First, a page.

Over the past 15 years, psychological interventions have emerged as a useful adjunct to medical approaches to cancer pain management. Psychological interventions offer several advantages in cancer pain management. First, they can enhance patients' sense of self-efficacy (i.e., confidence) in their own abilities to control pain. Increased self-efficacy for pain control has been linked to lower psychological distress, less interference of pain with daily activities, and improved quality of life. Second, psychological interventions teach patients skills that can be applied to many of the day-to-day challenges of living with persistent pain, such as coping with pain flares, managing emotional reactions to pain (e.g., anxiety, fear, depression), and maintaining an active and rewarding life despite having pain. Third, psychological interventions and pain medications may have synergistic effects for cancer patients and produce an array of benefits (e.g., decreased pain, improved mood, enhanced interpersonal interactions) that may not be achieved by alone. Finally, psychological interventions may offer a viable pain management option for patients who respond poorly or have difficulty tolerating pain medications.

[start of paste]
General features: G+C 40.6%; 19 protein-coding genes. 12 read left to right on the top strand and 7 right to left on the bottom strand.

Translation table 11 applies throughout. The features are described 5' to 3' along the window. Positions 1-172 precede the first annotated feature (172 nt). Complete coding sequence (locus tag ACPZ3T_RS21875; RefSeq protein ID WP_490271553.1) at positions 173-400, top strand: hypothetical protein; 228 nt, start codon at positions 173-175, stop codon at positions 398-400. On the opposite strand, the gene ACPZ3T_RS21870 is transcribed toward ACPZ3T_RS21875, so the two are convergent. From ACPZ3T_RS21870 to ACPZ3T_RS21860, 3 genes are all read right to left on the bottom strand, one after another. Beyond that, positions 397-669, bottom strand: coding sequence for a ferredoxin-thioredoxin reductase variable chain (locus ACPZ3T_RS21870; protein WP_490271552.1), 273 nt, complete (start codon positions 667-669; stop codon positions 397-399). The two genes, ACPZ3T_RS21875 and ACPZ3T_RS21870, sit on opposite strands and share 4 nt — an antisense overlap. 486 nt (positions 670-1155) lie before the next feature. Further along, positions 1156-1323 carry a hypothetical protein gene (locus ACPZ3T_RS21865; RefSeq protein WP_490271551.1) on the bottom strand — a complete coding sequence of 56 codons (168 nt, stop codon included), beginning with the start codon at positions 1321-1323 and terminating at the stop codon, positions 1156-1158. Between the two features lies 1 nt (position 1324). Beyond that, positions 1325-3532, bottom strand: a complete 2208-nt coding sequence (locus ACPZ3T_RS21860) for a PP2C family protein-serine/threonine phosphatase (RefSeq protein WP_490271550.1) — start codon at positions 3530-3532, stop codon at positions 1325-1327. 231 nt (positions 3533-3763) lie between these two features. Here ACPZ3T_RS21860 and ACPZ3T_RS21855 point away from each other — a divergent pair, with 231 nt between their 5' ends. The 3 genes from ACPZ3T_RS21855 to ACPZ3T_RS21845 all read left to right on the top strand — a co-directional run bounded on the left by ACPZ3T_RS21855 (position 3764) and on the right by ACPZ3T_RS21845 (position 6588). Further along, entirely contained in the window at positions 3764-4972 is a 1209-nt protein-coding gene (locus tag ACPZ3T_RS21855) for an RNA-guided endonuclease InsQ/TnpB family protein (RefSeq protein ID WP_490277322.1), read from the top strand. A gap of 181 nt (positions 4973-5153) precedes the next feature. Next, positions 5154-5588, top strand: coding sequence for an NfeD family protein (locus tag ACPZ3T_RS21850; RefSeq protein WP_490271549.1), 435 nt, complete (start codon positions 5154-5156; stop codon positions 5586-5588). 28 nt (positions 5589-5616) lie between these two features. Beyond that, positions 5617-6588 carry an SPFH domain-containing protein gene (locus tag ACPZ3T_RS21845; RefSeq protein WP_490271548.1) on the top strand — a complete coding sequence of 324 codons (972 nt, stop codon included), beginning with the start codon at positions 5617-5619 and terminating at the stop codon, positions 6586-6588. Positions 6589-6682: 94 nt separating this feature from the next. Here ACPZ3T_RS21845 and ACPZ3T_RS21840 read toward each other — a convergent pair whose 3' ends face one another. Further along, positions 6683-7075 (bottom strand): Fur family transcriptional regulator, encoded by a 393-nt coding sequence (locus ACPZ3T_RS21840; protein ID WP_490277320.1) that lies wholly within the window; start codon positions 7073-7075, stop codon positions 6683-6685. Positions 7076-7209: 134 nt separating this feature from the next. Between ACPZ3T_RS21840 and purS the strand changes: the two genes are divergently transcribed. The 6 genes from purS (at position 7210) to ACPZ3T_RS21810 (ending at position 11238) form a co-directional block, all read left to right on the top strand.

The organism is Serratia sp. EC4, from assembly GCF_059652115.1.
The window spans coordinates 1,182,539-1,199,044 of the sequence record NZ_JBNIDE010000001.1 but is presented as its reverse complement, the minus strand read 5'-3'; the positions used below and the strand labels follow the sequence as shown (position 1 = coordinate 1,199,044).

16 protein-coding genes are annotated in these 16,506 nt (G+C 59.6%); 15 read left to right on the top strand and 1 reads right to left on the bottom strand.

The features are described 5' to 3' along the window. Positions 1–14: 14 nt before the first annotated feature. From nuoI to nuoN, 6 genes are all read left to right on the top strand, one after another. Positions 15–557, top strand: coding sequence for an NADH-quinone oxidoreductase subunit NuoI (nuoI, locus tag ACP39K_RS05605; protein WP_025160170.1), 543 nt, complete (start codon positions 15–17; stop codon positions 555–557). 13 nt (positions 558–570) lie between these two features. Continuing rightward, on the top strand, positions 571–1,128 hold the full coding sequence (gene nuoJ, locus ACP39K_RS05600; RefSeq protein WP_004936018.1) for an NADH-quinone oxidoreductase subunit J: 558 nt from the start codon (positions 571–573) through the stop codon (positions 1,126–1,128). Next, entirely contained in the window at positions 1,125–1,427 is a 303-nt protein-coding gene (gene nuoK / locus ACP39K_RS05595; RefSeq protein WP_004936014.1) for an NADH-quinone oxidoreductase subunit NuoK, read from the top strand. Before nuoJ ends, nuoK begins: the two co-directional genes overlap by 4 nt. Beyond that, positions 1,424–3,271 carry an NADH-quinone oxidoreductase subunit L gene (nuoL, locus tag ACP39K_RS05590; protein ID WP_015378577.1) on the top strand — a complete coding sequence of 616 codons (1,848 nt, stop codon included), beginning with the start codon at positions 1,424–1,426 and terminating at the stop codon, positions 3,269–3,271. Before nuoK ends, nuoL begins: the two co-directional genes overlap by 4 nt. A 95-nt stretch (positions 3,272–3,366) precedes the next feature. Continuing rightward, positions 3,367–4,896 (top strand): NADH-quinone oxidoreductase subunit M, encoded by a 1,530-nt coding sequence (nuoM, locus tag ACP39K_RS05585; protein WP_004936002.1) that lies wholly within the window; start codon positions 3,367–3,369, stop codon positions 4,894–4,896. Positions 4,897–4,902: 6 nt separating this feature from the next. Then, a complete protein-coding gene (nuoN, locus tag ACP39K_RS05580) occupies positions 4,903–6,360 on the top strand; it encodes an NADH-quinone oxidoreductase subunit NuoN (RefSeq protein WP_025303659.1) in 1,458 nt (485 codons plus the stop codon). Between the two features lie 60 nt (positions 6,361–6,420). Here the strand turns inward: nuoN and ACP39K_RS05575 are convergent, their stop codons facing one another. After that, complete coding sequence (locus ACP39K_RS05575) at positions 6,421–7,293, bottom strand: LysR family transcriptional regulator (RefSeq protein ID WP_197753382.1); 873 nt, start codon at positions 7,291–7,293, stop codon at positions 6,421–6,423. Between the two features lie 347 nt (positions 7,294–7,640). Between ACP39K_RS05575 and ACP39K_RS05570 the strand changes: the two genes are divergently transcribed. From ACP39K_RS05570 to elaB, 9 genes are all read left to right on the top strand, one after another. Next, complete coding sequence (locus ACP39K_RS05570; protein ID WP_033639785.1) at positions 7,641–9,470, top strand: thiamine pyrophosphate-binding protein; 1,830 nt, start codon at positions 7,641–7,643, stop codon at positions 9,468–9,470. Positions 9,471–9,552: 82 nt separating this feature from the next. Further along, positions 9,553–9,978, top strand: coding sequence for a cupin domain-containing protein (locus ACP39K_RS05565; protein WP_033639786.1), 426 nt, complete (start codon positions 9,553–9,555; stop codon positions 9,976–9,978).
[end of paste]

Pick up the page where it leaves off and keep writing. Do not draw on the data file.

This chapter provides an introduction to psychological approaches to managing cancer pain. The chapter is divided into three sections. The first section highlights the challenges of cancer pain. This section emphasizes the fact that psychological interventions for pain are delivered in the context of multiple ongoing challenges faced by persons having cancer pain.
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